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People who develop high blood pressure before the age of 40 have a higher risk of heart disease and middle-age strokes, suggesting two new studies.
One study followed 4,800 young adults in the United States and found high blood pressure before the age of 40 associated with a risk of up to 3½-fold higher heart disease and stroke during 19 years of follow-up.
The second study examined data on nearly 2.5 million new adults in South Korea over a decade and also found that high blood pressure before the age of 40 was associated with a higher risk of heart disease and stroke. Women in this study had up to 76 percent more risk of cardiovascular disease, while for men, the risk was 85 percent higher compared to peers with normal blood pressure.
"High blood pressure in adulthood can cause heart attacks by various mechanisms and these levels of blood pressure can progress to higher levels over time," said Ramachandran Vasan of the School of Medicine of the University of Boston and the School of Health Public
High blood pressure is usually associated with other risk factors, such as excess weight, high cholesterol, blood sugar and smoking, which increase the risk of stroke and heart attacks. Vasan, author of an accompanying publisher, said by email. These can damage the target organs, including the heart and arteries, and promote the thickening of the arterial walls and the accumulation of deposits and cholesterol plaques in the arteries, "thus creating a substrate (" ground ", if desired) for future heart attacks and stroke. "
For the studies, both published on Tuesday in the American Medical Association, researchers evaluated high blood pressure using new aggressive target levels recommended by the American Heart Association and the American College of Cardiology in 2017. The new recommendations were based on emerging evidence that They suggest that lightweight blood pressure at the beginning of life can be a precursor of cardiovascular disease as people grow older.
Patients were classified as hypertensive when most of their reading or systolic pressure (which reflected the pressure against the walls of the arteries when the heart is late) had an average of at least 130 milliliters of mercury.
It was also considered that they had hypertension if the lower number or the diastolic pressure (which reflected the pressure against the walls of the arteries when the heart rested between beats) had an average of at least 80 milliliters of mercury.
Prior to the new recommendations in 2017, people were not diagnosed with high blood pressure until they had measurements of 140/90 or higher.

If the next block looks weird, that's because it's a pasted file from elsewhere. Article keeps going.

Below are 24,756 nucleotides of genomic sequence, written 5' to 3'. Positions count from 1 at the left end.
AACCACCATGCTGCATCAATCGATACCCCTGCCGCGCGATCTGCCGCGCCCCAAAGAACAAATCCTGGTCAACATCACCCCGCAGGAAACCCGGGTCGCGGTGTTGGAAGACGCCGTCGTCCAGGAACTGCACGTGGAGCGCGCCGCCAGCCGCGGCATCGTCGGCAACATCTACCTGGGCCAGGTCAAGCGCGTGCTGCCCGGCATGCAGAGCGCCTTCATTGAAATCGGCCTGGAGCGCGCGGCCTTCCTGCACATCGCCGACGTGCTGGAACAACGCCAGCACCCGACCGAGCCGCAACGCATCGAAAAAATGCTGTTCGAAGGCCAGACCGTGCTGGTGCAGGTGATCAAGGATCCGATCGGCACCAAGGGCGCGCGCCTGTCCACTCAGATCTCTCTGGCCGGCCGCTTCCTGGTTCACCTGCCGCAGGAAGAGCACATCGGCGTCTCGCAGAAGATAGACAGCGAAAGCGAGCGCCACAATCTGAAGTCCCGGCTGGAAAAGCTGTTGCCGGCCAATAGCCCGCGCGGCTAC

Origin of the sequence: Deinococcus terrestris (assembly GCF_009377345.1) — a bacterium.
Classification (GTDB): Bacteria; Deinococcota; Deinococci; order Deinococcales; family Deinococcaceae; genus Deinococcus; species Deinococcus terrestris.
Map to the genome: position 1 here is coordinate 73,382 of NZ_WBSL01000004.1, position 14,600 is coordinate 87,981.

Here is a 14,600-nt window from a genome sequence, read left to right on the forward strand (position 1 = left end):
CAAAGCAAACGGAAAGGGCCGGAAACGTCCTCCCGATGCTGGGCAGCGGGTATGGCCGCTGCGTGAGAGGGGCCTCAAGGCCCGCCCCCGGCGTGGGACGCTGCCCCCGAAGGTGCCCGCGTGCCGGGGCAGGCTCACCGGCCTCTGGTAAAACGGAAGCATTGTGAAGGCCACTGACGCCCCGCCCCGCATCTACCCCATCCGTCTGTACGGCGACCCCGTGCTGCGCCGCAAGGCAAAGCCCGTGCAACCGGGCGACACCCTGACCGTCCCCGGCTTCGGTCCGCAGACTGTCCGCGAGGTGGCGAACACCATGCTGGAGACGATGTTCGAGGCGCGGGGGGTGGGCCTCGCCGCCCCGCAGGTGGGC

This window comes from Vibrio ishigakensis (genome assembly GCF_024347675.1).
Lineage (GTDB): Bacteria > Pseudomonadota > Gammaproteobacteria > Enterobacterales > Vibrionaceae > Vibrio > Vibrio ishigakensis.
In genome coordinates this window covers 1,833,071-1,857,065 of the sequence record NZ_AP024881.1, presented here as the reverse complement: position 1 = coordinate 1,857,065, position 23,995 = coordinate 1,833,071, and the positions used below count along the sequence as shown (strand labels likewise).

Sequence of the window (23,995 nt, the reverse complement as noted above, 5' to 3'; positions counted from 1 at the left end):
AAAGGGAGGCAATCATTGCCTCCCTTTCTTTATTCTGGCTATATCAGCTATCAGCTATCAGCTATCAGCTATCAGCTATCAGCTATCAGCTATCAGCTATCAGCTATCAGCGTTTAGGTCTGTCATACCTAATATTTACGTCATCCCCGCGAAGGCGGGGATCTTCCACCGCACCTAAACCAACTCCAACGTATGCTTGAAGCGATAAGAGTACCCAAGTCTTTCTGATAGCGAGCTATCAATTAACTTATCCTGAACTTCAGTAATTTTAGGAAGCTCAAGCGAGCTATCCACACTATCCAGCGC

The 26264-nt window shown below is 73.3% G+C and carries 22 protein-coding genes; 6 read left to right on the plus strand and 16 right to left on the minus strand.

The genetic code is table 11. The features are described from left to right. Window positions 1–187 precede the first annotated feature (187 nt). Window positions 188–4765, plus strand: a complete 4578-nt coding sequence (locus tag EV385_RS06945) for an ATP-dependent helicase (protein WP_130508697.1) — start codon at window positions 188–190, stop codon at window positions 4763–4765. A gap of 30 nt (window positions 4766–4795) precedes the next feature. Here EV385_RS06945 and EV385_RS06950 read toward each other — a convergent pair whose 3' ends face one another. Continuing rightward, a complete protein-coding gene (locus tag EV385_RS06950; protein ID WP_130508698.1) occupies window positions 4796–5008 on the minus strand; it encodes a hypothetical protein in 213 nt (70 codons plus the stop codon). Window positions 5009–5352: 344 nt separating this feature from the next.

Not all doctors treated patients using the new, more aggressive blood pressure objective, partly because of the long-term use of medications to lower blood pressure could have side effects, such as diarrhea or constipation, dizziness, fatigue, headaches, nausea or vomiting or mood disorders.
While young adults with high blood pressure should consider possible side effects for medication, they may be able to control their blood pressure with lifestyle changes, such as eating better or exercising more, and discuss these options with your doctor, said the lead author of the Korean study, Dr. Sang-min Park of the Seoul National University Hospital.
"We show that hypertension even at an early age can be associated with a higher risk of heart attacks or strokes," said Park by email. "Therefore, young adults with hypertension should control their blood pressure regularly and manage their blood pressure levels for lifestyle changes or medications."
Lifestyle changes are beneficial not only to reduce blood pressure and the risk of cardiovascular disease, but also to improve physical and mental health, Park observed.
None of the studies studied whether aggressive blood pressure treatment can prevent people from developing heart disease or dying for it.
But the results still suggest that treating blood pressure more aggressively at a younger age can help minimize the risk of premature cardiac problems later in life, said the lead author of Dr. Yuichiro Yano from the University of Duke.
"Our study is among the first to report that people younger than 40 years of age who have high blood pressure or hypertension are at greater risk of heart failure, strokes and blockage of blood vessels when they are aging," said Yano by email.